!DOCTYPE html> TASPO | Sterling Betancourt | The 1951 Festival of Britain

TASPO | Sterling Betancourt | The 1951 Festival of Britain

From the BBC2 documentary ‘The 1951 Festival of Britain - A Brave New World’ broadcast on Saturday 24 September 2011

London, United Kingdom - Sterling Betancourt MBE talks about his experience of performing at the 1951 Festival of Britain with Trinidad All Steel Percussion Orchestra (TASPO). This clip shows rare, live footage of TASPO’s performance.

The 1951 Festival of Britain

TASPO | Sterling Betancourt | The 1951 Festival of Britain

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Comment by Claire Charles on April 9, 2013 at 5:04pm
Nice pan history
Comment by terry on January 26, 2012 at 4:16pm

 A 7" 4-track recording exists: Trinidad All Steel Percussion Band (1951) JEP 3011.

Tracks are:

Go Way Gal

Coolie Man's House

I am still trying to acquire this item.

Comment by Ann on January 26, 2012 at 2:06pm

Looking good Sterling!!


Comment by Megan Francis Carrington on January 26, 2012 at 11:36am

Great history of pan.

Comment by Rum-Pan on January 26, 2012 at 7:07am

Great historical-reportage. So many Thanks, also!!!!

Comment by Willelmina Joseph-Loewenthal on January 26, 2012 at 5:38am

I loved watching this.  Thanks!

Comment by Michaele on January 25, 2012 at 6:28pm

WOW ! 

Comment by Ian Franklin on October 8, 2011 at 2:30pm

Can someone educate me as to who from the players of T.A.S.P.O. were not or never became a pan tuner.

The three remaining members, Mr. Sterling Betancourt, Mr. Anthony Williams and Mr. Ellie Mannette are all known pan tuners. I knew that Mr. Winston "Spree" Simon and Mr. THeo Stephens were tuners.     
Were the following members also tuners?
Mr. Belgrave Bonaparte, Mr. Philmore "Boots" Davidson, Mr. De Andrew "Pan" Labastide,  Mr. Orman "Patsy" Haynes and Mr. DudleySmith. Please respond to my E. Mail (laventl@aol.com) Thanks

Comment by Steve "Carter" K. on October 8, 2011 at 1:11pm
Whilst these performances by TASPO  in 1951 at the Festival of Britian was magnificent and Ground Breaking , I would like to draw your attention by an article written by John Schmidt on the site " Welcome to e Caroh Caribbean Emporium " in which he states that he acquired recordings of the Casablanca SteelBand done in Trinidad in1947 and that some of these players performed at the West Indian Day Parade in NY USA in 1947 . It's a very interesting article so check it out for it indicates that recordings of Steel Bands were done from the early 1940's. Thanks.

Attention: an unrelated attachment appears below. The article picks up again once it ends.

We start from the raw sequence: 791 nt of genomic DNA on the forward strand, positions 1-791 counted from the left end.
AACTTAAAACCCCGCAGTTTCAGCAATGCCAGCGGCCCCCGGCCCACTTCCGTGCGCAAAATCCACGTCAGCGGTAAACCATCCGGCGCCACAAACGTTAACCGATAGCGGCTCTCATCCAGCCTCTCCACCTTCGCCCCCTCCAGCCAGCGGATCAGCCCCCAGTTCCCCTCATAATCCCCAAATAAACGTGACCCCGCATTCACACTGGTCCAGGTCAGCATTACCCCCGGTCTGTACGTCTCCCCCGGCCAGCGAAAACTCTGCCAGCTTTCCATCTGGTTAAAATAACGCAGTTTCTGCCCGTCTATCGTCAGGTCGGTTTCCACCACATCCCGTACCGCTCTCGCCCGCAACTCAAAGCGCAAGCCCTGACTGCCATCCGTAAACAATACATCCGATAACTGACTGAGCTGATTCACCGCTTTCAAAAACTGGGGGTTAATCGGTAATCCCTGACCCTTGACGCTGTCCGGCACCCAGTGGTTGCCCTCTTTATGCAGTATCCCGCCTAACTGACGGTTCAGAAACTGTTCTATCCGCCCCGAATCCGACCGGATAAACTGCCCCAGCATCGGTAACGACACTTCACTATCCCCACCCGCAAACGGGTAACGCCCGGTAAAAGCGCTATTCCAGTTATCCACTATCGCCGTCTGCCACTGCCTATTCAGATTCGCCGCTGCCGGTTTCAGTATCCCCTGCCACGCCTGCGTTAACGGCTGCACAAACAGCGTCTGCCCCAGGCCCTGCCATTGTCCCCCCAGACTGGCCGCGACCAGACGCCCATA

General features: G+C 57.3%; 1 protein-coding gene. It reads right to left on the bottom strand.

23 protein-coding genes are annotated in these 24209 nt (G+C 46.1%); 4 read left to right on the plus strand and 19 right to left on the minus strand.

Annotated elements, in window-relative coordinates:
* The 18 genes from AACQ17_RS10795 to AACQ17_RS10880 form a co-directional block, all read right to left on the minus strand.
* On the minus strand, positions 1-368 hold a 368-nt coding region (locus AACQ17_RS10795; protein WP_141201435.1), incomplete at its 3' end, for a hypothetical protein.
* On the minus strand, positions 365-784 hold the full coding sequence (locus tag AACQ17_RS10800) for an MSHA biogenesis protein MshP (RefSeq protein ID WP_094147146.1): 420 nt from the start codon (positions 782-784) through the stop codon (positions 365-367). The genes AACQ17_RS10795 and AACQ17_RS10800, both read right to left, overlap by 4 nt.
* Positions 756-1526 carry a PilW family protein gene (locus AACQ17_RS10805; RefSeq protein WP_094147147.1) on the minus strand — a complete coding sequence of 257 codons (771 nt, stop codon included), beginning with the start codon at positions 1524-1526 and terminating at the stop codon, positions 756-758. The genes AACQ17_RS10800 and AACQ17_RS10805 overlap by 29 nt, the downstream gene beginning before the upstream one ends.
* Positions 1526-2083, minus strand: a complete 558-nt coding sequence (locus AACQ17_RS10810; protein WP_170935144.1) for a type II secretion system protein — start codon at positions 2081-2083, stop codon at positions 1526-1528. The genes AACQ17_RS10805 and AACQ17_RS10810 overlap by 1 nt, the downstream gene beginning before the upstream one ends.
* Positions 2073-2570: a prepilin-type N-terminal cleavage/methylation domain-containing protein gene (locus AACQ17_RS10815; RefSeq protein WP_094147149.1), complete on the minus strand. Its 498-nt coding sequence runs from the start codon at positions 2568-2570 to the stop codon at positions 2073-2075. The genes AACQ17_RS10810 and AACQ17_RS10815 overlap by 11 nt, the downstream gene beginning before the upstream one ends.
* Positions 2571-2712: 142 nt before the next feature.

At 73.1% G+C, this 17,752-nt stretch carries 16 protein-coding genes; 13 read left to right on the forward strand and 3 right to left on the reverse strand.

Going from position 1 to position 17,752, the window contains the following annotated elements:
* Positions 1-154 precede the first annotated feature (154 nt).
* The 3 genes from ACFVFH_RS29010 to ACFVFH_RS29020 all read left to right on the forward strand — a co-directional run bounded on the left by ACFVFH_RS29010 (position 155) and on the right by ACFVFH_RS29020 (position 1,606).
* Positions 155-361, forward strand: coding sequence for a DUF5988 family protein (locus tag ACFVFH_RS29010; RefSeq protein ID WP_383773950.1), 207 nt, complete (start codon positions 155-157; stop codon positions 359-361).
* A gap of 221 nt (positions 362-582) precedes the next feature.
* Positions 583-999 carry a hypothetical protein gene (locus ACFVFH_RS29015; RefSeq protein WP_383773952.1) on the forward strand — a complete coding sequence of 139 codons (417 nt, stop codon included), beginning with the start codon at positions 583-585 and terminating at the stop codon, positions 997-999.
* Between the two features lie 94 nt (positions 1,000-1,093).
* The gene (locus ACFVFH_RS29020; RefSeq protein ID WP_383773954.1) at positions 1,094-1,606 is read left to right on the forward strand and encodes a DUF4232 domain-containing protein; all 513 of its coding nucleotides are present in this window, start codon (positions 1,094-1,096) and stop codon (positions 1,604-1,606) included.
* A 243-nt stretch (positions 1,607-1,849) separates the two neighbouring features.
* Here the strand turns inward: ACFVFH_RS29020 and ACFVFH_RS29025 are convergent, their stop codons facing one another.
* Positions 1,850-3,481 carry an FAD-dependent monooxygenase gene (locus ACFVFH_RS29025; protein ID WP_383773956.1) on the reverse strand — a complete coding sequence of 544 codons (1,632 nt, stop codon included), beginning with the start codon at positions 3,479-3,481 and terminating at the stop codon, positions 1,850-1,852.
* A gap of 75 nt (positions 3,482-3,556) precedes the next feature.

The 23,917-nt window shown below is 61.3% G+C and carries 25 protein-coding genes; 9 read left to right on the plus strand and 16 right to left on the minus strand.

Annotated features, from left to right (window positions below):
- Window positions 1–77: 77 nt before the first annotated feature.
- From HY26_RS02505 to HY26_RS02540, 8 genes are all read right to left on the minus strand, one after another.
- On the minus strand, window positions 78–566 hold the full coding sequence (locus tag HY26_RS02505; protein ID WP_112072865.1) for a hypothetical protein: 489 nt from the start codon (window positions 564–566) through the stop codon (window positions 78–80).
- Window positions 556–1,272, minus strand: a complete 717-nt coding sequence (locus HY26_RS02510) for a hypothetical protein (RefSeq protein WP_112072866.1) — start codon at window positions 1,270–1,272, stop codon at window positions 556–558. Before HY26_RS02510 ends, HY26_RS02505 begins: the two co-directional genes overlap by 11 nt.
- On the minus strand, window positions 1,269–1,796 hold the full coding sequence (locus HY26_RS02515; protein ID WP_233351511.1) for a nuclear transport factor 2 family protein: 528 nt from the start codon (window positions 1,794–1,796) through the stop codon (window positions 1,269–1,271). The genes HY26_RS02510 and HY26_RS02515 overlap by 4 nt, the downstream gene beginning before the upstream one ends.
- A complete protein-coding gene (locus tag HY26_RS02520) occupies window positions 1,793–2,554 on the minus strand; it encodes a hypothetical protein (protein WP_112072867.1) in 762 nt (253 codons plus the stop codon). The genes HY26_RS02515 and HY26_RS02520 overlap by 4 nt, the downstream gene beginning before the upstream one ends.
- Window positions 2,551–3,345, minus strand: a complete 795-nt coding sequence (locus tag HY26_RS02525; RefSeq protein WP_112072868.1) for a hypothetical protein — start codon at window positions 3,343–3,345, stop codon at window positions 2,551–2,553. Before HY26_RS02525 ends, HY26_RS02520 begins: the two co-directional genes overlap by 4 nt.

Comment by Steve "Carter" K. on October 5, 2011 at 11:34am
GRJ . Please post the music of TASPO as many of us are anxious to hear them play . TASPO's performance in Britain was a Major Highlight in the development of Pan and Pan Music. Thanks

Comment by Glenroy R Joseph on October 5, 2011 at 10:59am

Now I know I'm really old!!!

I actually remember the tunes being played by the band!

The first one (just after the hideous, racist picture) was "We wan't Ramadhin on de ball" by King Radio.

Nice arrangement, too!

This was a calypso  celebrating the greatest West Indian spin bowler  to ever come out of Trinidad and Tobago, Sonny Ramadhin.

1950 was  the year that a West Indies cricket team including such legends as the "Three W's", Ramadhin and Valentine and others beat the English team in their backyard at Lords for the first time in history.

I remember that victory being celebrated on the streets at carnival in 1951.

I also remember the second tune, but I've forgotten its name

Comment by Pan'tum - The Ghost Who Talks on October 5, 2011 at 8:16am

If you are mentioning TASPO, and your account does not include the name of George "Sonny" Goddard, then you (obviously) do not know to whom the credit should be given. As such, I repost: